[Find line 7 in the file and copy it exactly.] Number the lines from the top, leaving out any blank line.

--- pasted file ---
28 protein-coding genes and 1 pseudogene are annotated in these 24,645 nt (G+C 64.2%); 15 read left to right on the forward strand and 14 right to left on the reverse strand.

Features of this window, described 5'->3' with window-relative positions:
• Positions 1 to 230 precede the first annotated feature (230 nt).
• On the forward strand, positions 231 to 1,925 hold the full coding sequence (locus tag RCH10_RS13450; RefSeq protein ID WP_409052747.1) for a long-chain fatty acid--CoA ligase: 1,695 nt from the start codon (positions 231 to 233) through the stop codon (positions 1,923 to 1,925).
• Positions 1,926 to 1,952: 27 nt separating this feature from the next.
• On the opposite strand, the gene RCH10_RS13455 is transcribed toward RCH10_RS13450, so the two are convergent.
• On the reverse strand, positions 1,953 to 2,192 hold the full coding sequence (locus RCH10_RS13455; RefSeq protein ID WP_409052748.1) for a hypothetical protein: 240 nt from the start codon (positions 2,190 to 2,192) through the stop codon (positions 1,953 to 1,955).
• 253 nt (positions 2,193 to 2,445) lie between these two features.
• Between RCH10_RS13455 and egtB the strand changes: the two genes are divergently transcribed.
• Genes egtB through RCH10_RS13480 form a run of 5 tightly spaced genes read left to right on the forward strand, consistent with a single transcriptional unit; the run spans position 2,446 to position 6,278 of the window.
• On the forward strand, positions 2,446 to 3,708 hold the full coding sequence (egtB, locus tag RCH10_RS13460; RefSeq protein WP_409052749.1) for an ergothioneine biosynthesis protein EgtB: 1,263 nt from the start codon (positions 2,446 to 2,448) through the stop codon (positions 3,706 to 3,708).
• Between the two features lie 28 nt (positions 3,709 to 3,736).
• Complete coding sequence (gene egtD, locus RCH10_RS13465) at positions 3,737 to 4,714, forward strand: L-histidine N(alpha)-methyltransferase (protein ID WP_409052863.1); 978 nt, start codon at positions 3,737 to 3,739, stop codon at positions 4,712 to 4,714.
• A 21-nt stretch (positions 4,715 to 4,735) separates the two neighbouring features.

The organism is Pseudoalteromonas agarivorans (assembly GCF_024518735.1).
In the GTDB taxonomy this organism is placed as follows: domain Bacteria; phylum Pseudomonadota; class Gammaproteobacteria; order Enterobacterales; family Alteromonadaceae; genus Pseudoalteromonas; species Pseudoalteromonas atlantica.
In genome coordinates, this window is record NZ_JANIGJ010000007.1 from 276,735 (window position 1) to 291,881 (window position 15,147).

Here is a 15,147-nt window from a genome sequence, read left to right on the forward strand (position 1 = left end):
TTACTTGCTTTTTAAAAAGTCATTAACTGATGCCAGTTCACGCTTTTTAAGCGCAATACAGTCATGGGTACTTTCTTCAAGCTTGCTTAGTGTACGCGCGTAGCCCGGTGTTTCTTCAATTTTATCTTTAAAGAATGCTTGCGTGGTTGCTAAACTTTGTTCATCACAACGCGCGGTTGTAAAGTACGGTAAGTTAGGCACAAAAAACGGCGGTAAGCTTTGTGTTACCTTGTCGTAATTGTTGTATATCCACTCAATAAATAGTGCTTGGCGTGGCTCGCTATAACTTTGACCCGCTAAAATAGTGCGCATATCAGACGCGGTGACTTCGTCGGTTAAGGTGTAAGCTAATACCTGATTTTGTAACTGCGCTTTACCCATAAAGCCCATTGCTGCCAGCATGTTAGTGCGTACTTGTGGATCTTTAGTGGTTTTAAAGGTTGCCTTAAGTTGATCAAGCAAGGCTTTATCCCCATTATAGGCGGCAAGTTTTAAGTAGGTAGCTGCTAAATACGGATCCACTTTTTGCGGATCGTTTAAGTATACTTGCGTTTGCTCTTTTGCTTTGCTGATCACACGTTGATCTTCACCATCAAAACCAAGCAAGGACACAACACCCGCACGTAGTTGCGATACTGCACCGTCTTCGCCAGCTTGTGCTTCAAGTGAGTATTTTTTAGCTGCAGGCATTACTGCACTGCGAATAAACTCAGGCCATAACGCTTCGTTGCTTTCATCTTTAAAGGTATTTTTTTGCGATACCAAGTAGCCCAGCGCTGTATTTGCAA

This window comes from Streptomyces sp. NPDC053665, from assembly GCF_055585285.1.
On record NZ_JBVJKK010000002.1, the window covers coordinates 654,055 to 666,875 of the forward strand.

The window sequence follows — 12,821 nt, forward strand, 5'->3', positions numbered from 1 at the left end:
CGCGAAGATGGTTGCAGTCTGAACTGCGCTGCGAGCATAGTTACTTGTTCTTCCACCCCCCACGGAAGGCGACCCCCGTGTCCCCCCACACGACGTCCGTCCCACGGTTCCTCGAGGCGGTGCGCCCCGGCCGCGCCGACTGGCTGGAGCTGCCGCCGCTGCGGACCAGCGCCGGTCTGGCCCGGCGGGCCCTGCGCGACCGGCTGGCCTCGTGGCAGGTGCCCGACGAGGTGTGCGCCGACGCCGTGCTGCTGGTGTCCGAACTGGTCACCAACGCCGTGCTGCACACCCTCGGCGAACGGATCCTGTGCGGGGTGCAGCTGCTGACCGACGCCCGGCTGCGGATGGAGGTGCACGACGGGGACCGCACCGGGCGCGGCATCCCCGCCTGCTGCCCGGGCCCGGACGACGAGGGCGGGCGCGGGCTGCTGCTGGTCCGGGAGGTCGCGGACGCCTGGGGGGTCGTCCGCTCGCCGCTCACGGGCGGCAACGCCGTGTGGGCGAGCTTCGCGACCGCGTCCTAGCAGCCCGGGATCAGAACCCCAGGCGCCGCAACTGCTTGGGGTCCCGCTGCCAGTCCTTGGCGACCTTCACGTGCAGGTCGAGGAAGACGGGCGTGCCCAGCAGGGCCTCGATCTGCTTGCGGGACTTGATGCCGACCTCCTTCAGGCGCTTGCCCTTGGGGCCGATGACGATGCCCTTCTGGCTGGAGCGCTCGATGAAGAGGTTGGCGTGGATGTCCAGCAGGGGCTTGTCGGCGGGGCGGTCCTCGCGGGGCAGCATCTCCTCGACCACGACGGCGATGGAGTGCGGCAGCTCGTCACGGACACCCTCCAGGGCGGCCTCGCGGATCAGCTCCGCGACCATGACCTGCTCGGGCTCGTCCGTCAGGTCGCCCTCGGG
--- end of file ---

• On the reverse strand, positions 1,953 to 2,192 hold the full coding sequence (locus RCH10_RS13455; RefSeq protein ID WP_409052748.1) for a hypothetical protein: 240 nt from the start codon (positions 2,190 to 2,192) through the stop codon (positions 1,953 to 1,955).